First SwForum workshop on trustworthy software and open source
Nowadays, the increasing importance of software for businesses, industry and the life of common citizens makes the notion of trustworthiness a crucial one. A trustworthy software is one for which some important properties such as correctness, compliance, reliability, availability, performance, safety, security, maintainability, privacy of data, energy efficiency, sustainability, and certified interaction with humans are ensured.
In this context, several problems require attention from the research and the practitioner’s community. Among the others, this workshop is focusing on the following ones:
Characteristics of trustworthy software. Examples of attributes that make software trustworthy are security, compatibility, quality, correctness, dependability. Is there any other? What are the minimal characteristics of a trustworthy piece of software? The acceptable level of trustworthiness for a piece of software depends on the specific application domain the software is developed for. Is it possible to define a taxonomy?
Developing trustworthy software. Which methodologies, methods and tools are currently available to develop trustworthy software? Which are the most critical trustworthiness characteristics to be considered during development? How a developer or a final user can verify if and to which extent it is possible to trust on the used software? Which are the steps to be accomplished in this case? Could these tasks be automated?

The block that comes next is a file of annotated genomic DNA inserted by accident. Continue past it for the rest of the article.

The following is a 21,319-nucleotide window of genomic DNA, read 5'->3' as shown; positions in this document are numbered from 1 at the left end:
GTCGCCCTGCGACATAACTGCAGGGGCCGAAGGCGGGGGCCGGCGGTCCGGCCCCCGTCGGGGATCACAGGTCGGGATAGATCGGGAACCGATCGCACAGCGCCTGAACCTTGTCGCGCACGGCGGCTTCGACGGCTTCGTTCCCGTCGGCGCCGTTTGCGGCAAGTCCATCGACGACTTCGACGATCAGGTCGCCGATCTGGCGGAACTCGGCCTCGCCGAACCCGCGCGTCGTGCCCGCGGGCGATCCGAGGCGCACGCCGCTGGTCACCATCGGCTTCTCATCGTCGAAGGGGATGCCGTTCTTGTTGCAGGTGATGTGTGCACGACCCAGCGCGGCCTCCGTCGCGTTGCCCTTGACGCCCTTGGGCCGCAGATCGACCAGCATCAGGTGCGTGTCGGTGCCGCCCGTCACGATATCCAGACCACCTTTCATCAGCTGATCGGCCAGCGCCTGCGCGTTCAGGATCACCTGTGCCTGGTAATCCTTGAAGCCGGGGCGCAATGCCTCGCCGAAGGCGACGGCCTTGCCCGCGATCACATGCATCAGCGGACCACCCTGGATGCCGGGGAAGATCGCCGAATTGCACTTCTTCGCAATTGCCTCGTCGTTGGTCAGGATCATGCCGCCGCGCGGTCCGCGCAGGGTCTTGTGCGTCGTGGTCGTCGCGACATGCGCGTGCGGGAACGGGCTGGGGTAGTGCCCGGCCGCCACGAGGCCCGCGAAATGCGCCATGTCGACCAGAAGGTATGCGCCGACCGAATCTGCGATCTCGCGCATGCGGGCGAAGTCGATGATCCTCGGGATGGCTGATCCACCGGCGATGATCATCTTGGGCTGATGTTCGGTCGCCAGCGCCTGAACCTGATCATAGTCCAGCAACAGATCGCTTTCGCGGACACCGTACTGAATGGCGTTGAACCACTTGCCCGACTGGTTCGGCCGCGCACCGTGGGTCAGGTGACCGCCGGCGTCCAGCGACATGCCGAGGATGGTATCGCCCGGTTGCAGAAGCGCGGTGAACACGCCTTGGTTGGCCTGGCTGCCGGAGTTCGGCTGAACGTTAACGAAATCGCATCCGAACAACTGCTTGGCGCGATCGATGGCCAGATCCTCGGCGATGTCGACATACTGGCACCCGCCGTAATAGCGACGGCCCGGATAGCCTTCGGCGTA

The role of open source in the development of trustworthy software. At a first glance, open source may be seen as a development practice that is against the idea of trustworthiness: the first question we may ask, in fact, is: how could I trust that an obscure developer is developing software I can trust? The situation is not as simple as it can appear. Open-source development today is not conducted by obscure individuals, but, often, it is supported by multiple enterprises sharing the same interest and/or by well-known and highly rewarded groups of independent developers. In many cases, open-source software could be even seen as more trustworthy than closed source one as only the first one can be inspected and analysed by third parties in a completely open and transparent manner. So, the questions we would like to discuss concern: 1) what are the criteria to consider an open-source software trustworthy? 2) What drives the industry to use and rely (or not) on open-source software? 3) How can an H2020 project develop an effective and impactful open-source software, considering its typical timeframe and scope?